Adebayor was 17 and was the top scorer of the Metz under 18s. Although he led them to take the league title and reach the cup final at the Stade de France, he had turned up for the pre-final meeting ten minutes late. He was wearing headphones when he walked through the door.
His lateness got him dropped. He was forced to watch the game from the stands. He had missed his trophy due to his love of music. Ade later said: “Music helps me play better; it’s the best way to take my mind off things.”
Ade was thin. He was tall. And he had the grace to dance, which he also used on the pitch. The next season after this cup final blip he danced his way to 17 goals in 35 games. Monaco took notice and allez partir: he was southward-bound.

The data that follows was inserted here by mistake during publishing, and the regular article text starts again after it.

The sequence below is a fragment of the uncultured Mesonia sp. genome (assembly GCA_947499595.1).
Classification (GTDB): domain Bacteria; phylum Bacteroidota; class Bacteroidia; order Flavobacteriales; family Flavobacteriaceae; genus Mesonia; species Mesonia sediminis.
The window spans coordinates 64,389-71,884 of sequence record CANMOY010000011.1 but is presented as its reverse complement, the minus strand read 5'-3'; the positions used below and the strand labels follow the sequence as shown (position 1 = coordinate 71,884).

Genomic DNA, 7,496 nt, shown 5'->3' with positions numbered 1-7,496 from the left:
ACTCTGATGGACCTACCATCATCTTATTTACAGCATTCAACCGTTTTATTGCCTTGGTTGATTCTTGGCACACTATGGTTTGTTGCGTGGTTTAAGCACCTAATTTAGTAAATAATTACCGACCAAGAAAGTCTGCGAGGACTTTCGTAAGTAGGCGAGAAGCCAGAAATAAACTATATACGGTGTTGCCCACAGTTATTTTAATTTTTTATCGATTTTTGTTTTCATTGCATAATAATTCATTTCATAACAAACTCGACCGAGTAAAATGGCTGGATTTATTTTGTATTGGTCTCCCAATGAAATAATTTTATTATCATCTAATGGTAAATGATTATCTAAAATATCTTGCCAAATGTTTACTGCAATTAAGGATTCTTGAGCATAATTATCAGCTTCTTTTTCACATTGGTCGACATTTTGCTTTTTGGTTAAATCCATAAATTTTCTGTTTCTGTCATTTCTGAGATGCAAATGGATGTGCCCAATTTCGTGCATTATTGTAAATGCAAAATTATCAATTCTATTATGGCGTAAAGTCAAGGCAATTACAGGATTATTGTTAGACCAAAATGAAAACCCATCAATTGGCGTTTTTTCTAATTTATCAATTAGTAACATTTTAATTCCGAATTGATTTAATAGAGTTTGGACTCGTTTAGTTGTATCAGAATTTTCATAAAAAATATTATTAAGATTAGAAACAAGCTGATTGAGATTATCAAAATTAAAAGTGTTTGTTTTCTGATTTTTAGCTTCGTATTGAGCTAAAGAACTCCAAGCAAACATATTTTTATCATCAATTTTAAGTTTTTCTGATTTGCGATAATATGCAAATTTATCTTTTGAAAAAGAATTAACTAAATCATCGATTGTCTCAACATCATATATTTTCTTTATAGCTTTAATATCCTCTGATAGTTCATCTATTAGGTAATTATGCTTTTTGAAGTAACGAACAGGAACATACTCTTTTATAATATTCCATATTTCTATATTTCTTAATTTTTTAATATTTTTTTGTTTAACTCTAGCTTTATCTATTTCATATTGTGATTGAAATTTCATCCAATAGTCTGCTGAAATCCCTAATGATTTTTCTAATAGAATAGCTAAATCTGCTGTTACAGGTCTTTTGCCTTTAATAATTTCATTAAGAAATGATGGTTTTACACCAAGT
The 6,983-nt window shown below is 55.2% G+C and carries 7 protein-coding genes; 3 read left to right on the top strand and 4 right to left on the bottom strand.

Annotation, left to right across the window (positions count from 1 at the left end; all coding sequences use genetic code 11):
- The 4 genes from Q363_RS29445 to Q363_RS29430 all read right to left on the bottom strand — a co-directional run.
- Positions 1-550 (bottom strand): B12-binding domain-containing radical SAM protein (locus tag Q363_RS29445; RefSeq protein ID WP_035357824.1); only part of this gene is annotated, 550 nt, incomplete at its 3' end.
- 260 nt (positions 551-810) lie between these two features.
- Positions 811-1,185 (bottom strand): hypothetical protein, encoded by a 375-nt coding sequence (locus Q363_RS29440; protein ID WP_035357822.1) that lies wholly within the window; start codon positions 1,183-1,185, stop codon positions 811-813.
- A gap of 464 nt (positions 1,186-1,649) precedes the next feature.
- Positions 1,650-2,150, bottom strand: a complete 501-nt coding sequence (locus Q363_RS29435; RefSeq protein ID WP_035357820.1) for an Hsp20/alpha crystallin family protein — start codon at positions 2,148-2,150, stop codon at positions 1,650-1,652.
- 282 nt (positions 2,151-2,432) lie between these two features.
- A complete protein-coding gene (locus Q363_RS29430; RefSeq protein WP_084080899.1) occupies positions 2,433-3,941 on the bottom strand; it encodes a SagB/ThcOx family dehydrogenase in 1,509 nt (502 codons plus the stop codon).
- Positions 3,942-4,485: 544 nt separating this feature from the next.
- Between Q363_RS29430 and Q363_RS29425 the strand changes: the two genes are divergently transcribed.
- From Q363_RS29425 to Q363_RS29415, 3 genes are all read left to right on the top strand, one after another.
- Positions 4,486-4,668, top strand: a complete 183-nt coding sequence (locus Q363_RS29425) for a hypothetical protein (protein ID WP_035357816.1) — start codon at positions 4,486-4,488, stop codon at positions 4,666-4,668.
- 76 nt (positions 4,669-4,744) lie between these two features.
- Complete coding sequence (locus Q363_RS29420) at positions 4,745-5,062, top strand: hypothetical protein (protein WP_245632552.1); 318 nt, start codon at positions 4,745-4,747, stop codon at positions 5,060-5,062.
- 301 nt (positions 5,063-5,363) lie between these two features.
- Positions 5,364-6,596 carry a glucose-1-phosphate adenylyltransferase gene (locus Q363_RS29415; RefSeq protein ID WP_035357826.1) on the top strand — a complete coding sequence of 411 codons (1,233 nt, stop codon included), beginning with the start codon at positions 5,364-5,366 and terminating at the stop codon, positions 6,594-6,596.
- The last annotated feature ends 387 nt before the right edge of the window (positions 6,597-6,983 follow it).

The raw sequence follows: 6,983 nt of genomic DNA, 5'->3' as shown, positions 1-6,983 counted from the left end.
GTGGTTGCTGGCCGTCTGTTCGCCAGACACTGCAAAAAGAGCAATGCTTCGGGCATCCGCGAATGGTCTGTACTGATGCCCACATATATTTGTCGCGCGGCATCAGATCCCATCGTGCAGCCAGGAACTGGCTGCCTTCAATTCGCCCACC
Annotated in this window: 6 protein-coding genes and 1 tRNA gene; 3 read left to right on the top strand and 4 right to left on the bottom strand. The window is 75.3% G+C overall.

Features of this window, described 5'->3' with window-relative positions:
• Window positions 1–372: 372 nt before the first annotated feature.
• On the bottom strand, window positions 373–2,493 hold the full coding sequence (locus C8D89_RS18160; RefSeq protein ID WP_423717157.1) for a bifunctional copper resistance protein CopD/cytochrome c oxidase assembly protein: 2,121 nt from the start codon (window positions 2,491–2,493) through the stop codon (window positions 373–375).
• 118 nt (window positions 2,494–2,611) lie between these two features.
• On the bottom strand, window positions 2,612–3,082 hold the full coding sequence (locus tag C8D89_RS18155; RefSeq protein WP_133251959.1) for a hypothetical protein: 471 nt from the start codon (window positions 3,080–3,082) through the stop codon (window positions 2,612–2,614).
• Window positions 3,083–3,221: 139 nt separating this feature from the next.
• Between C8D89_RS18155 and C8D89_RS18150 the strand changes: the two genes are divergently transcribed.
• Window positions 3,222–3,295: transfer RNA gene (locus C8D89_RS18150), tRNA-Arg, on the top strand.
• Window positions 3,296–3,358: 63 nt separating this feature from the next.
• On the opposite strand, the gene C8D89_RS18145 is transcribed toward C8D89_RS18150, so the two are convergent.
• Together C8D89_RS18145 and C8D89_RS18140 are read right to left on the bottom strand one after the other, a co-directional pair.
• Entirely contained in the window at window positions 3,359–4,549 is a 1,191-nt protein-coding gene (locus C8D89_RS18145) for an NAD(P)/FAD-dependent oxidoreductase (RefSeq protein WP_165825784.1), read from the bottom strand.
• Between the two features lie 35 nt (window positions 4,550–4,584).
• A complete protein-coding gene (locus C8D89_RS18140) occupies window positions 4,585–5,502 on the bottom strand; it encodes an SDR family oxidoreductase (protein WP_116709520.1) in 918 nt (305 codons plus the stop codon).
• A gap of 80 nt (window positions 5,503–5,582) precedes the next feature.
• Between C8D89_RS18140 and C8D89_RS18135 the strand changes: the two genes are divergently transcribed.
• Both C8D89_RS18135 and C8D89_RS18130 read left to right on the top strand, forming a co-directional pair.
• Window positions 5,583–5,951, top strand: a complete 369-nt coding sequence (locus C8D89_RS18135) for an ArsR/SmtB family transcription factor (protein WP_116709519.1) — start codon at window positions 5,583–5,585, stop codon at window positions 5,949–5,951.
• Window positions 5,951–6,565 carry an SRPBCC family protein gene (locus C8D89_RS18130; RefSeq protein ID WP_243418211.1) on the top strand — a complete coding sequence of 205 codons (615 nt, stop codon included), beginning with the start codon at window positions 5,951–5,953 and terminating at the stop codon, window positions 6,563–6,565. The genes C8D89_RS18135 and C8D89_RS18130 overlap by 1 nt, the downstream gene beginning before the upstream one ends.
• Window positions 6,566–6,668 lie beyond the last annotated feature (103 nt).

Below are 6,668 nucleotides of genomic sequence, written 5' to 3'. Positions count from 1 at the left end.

But he left Metz with something to remember. When he first arrived from Togo, he had been given to Denis Schaeffer (director of the Metz academy) clothed in typical African garb from head to toe. On his way to Monaco four years later, he entered the Gare de Metz in a full leather dress.
He had changed. He was tired of the African dress, but never forgot it.
Adebayor’s impact at les rouge et blanc was not bang-bang, but he did help them to second in the Ligue One, and qualification into the Champions’ League group stages. From there, Monaco had its dream run to the final in Gelsenkirchen. Adebayor, in a 24 jersey, did not feature in Deschamps’ starting lineup – not with Dado Pršo and Shabani Nonda ahead in the listings. Ade had scored two in ten to help them get there, but he knew his place.
After the 3-0 loss to Porto in the final, Ade was a bit down. His first major cup game had gone bad. He called his mother. They spoke at length and he felt better. But not before promising Mama Adebayor that soon, he would win something to make her proud.